I’ve long said that books are forever, and a book in a library collection is immortality. Some ten feet off the ground, caulking gun in one hand and a firm grip on the ladder with the other, I was mulling over the permanence of a house. A house is where a family will live, a child grow up, have kids of her own maybe, and what could be more immortal than the family chain? As I squeezed out that first shaky bead of caulk, someone below me said, “Remember! This is the front of the house, and it’s what everyone will see for years and years.”
No pressure there. It was as nerve-wracking as the first line of a new book. Though we have all complained about the pace of our events and all the extras we somehow thought we had time for, like a hike in the Rockies, for me the 2009 Bella Y Tour worked, start to finish.
Thursday night, thanks to Silke at Hip Chicks Out, we splashed into the Denver lesbian community at a site with my favorite sound: women laughing. The crowd was lively and engaged, even though for many lesbian books were a brand new thing.
Both Tracey Richardson and Rose Pry read from their books for the very first time, and I can personally attest that Ruth Perkinson and Kenna White did not snicker like adolescents when a prism of light created the “Booty Rainbow” while KG MacGregor read. Honest, they didn’t.
Our evening was capped when Tami surprised us with matching black polos appliqued with “Bella Y Tour” in gold. The shirts were courtesy of our new tour sponsor, Samuelson True Value Hardware. Thank you so much to Sara F, who wrote to us to offer support. Next year we hope she can join us for the Women Build. I’m not sure why KG decided to order a slice of carrot cake the size of her head, but she did, and it was a good thing. The aid I gave in consuming it was carb-loading for our hike the next day.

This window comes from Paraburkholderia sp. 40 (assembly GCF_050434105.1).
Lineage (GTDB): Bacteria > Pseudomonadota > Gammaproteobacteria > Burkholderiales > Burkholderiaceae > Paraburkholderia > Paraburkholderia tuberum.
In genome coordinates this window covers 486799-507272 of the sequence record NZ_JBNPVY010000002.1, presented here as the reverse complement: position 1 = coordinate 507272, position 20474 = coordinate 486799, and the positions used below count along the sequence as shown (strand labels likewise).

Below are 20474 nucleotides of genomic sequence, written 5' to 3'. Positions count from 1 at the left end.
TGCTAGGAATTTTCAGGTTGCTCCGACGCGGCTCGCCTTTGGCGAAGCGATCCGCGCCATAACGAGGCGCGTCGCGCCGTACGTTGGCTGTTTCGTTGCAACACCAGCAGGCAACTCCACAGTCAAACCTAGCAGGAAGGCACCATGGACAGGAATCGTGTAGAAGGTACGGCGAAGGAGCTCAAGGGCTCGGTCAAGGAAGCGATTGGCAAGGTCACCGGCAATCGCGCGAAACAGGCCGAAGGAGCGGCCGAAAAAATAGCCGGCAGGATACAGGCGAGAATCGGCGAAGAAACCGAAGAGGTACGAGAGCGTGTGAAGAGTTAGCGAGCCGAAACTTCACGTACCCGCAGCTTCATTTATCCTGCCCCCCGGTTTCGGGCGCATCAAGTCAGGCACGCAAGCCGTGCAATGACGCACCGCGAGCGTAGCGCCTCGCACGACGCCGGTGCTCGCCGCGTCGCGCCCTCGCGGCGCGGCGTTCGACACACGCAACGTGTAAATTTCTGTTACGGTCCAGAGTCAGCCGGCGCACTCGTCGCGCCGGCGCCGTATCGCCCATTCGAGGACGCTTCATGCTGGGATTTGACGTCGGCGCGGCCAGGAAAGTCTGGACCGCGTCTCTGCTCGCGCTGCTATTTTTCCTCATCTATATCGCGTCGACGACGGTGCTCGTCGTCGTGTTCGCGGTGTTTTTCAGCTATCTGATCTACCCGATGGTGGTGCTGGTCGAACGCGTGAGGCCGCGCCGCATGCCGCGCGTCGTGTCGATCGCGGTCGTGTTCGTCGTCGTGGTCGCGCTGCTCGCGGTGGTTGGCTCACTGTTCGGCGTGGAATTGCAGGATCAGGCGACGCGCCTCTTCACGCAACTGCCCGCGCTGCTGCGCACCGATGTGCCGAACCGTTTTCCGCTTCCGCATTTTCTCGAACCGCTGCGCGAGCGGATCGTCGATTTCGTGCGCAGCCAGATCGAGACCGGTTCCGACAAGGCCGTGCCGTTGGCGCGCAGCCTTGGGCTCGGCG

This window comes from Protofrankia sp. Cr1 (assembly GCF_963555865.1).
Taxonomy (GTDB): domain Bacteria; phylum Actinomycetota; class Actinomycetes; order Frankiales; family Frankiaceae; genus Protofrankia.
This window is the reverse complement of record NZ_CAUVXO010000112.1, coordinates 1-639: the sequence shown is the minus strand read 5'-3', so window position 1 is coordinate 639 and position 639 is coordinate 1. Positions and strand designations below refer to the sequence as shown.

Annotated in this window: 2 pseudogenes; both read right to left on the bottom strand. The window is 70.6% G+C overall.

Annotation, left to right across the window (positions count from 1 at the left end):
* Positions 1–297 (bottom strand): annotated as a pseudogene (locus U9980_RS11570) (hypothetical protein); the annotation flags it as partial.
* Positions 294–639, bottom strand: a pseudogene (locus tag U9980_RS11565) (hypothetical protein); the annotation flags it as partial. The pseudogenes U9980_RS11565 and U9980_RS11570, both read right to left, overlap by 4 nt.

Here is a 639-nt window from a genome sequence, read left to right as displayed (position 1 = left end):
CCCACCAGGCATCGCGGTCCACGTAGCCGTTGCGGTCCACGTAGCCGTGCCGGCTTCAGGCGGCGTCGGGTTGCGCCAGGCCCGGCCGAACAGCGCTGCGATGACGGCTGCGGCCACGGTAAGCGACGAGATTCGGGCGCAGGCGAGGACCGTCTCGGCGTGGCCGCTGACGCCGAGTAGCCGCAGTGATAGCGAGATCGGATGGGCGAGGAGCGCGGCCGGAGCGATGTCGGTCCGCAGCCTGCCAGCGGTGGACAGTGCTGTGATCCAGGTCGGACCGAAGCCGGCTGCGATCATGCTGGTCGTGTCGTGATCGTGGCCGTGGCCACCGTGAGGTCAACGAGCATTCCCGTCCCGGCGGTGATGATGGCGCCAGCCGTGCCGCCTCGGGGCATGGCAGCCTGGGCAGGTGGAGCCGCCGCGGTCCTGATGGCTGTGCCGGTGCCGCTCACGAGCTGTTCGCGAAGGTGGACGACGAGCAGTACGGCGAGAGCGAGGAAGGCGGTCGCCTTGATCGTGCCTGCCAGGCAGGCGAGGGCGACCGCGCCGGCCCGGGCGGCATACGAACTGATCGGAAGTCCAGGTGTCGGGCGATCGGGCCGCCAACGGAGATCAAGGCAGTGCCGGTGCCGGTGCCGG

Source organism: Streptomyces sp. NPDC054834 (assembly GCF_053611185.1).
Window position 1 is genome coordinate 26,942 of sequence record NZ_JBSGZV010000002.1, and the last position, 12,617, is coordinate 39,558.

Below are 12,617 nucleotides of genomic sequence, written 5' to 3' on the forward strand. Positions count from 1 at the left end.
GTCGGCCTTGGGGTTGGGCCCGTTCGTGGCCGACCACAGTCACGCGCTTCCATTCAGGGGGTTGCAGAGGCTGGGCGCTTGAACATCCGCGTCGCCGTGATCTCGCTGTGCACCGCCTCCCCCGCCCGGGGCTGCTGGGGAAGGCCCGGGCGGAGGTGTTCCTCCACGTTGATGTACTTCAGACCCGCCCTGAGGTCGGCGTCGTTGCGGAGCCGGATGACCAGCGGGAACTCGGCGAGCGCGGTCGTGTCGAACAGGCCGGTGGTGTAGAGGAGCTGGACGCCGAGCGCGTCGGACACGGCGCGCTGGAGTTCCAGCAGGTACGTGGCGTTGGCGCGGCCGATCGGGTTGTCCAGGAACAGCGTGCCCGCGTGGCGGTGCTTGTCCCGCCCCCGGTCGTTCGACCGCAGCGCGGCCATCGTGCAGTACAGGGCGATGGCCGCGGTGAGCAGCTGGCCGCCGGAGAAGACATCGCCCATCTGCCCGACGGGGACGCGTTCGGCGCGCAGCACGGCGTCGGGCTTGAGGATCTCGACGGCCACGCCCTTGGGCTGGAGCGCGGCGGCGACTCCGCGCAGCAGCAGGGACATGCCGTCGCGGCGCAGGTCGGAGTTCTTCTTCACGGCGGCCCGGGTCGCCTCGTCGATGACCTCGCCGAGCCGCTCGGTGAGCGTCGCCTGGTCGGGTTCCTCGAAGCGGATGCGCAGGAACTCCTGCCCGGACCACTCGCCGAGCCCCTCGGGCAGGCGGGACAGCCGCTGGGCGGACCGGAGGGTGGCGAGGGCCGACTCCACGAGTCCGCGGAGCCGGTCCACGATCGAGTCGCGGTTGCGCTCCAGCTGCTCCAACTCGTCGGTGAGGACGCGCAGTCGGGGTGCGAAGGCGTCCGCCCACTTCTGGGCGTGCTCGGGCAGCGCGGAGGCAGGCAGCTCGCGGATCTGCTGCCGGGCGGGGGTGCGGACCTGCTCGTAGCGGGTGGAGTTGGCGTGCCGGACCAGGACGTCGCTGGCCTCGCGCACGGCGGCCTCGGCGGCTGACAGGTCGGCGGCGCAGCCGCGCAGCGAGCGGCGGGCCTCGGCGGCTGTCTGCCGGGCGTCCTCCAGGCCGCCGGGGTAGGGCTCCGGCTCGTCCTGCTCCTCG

Ruth, KG, Tami, MJ and trail guide Anika left from Three Sisters staging area, around 7,800 feet, and went to the top of Evergreen Mountain, where a view of the newly snow-capped Mt. Evans (14000+) greeted us. We dined on cheese and almonds at 8,550 and watched KG try to charm a chipmunk. Not a care in the world, we descended and adjourned to pizza. Then reality hit: it was 4:30. The biggest event of the weekend began in 90 minutes. And we were all sweaty, stinky and foul.
The story goes that there were many bad words said as some scrambled to get to their designated showering spots. Mine was close by, but the drive down to Tracks Nightclub followed. Still, we converged all at once, in good time to set up our tables and watch the crowd at First Friday grow. And grow. And grow.
From our vantage point we got to see some really good dancers polish the hardwood for the country-western set, including Kenna White and her partner. The music changed to pop and the crowd grew again. There was disco in the next room and who knew that was where Tracey Richardson would head off to? Our wonderful organizer, Tami and her best cheerleader, Sarah, lured KG and me over to the techno room, which had an even larger crowd. To stay together we had to hold hands like kindergarteners on a field trip. I loved it — it’s the kind of music I work out to. The cage was cool, but contrary to rumor, I did not enter it. Ruth Perkinson did.
Babes Around Denver started as a little idea and now nearly two thousand women show up on the first Friday of every month to dance. Numerous other groups partner with BAD for events, just as we did, thanks to the vision of Dede French. It was babe-a-licious, all right. Our wonderful Y Tour logo was flashed up on the big screens, but we still explained, over and over, to hundreds of women why we were there.